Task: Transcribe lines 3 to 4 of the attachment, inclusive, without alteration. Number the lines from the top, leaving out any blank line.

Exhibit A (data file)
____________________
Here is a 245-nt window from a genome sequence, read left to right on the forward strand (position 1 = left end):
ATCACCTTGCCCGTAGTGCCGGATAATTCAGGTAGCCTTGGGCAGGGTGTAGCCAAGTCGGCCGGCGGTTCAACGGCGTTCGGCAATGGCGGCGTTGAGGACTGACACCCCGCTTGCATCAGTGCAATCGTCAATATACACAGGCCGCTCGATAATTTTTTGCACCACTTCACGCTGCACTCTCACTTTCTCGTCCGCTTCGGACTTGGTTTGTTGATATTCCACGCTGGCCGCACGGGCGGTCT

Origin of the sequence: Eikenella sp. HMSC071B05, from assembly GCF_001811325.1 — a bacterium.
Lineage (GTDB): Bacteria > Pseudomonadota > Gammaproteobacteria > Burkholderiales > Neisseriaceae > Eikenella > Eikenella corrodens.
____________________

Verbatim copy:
Origin of the sequence: Eikenella sp. HMSC071B05, from assembly GCF_001811325.1 — a bacterium.
Lineage (GTDB): Bacteria > Pseudomonadota > Gammaproteobacteria > Burkholderiales > Neisseriaceae > Eikenella > Eikenella corrodens.